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Canada deports alleged Anonymous hacker Matt DeHart to U.S.

By Brett Wilkins     Mar 1, 2015 in Internet
A former US soldier who unsuccessfully sought asylum in Canada, claiming he was tortured by American agents investigating Anonymous hackers and WikiLeaks, has been deported to the United States, raising concerns about his wellbeing.
The National Post reports Matt DeHart, 30, was able to make a quick phone call to his parents, who are also in the process of being removed from Canada, before being handed over to US agents at an unspecified border crossing. Father Paul DeHart said Matt is "peaceful and in good health," but said he and his wife Leann are very worried about his wellbeing.
“We are concerned about Matt’s safety as he transits,” he told the National Post. “We said a prayer together on the phone and gave him into God’s hands for protection.”
While little-known outside Internet activist and national security circles in the United States, DeHart's case has attracted considerable attention in Canada, thanks largely in part to an incisive National Post investigative series chronicling his bizarre and alarming case.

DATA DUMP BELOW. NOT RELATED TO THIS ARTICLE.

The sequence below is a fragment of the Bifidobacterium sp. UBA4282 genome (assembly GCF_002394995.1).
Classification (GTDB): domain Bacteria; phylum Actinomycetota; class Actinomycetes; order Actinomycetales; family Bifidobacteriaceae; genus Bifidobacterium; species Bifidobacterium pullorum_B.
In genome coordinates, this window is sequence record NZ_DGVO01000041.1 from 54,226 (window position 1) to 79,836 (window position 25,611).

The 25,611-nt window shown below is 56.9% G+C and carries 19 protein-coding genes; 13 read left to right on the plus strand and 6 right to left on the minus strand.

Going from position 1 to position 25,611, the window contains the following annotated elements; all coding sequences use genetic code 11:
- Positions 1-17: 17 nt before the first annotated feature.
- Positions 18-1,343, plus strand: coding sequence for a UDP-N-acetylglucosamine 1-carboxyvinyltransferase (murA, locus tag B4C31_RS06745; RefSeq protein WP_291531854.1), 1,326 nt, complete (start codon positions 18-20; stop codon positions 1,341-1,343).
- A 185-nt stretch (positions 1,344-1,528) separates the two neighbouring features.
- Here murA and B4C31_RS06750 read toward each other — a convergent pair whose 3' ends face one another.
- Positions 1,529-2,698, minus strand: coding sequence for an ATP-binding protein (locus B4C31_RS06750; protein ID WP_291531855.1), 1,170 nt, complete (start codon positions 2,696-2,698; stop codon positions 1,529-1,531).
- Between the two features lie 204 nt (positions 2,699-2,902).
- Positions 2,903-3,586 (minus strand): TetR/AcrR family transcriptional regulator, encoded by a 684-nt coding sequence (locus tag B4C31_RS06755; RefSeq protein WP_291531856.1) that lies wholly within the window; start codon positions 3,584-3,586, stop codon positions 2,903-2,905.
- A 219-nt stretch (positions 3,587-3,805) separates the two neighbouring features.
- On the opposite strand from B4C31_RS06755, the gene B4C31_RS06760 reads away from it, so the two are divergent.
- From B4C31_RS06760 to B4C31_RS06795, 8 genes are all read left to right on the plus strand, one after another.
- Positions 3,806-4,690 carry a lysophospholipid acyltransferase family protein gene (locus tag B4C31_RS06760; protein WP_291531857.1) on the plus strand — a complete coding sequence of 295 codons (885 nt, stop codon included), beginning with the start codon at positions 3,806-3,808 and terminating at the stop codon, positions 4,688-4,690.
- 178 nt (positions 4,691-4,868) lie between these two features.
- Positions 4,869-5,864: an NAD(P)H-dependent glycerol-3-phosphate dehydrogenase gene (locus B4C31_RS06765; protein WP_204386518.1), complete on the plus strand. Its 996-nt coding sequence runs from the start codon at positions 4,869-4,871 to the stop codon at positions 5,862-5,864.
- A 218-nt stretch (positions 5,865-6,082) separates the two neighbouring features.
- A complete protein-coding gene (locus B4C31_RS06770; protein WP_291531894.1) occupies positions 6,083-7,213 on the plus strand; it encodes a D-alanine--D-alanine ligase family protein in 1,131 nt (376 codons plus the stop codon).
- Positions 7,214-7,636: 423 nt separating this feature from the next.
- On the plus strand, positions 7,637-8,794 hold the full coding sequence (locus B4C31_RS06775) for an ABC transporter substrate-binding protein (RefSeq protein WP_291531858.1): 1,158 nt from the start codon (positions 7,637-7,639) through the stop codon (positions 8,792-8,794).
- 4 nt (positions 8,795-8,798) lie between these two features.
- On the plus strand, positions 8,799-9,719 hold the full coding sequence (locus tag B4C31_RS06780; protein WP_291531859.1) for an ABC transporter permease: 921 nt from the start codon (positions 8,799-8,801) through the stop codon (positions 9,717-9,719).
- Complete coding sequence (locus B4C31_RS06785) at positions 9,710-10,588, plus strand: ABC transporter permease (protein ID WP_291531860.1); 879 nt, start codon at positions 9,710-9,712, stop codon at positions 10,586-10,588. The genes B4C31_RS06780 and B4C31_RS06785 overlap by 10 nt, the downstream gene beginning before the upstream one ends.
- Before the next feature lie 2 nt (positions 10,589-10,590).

DeHart grew up in deeply religious and patriotic family in Newburgh, Indiana. Both of his parents are US military veterans; his father was an Air Force major who worked for the NSA. In 2008, he enlisted in the US Air National Guard, where he was a drone pilot and intelligence analyst. He was honorably discharged the following year after being diagnosed with depression.
Since as far back as at least 2008, DeHart has admitted being a member of the hacktivist collective Anonymous. He also secretly ran a computer server on Tor, free software that enables anonymous online communication. In 2009, another user uploaded an unencrypted file to his server. DeHart testified that the file, which pertained to an FBI investigation of alleged CIA wrongdoing, “contained information that demonstrated malfeasance and criminal activity on the part of a government agency.”
In January 2010, DeHart's Indiana home was raided by FBI agents, who had a search warrant for child pornography. No such material has ever been found, and DeHart and his family vehemently deny he had anything to do with such a crime.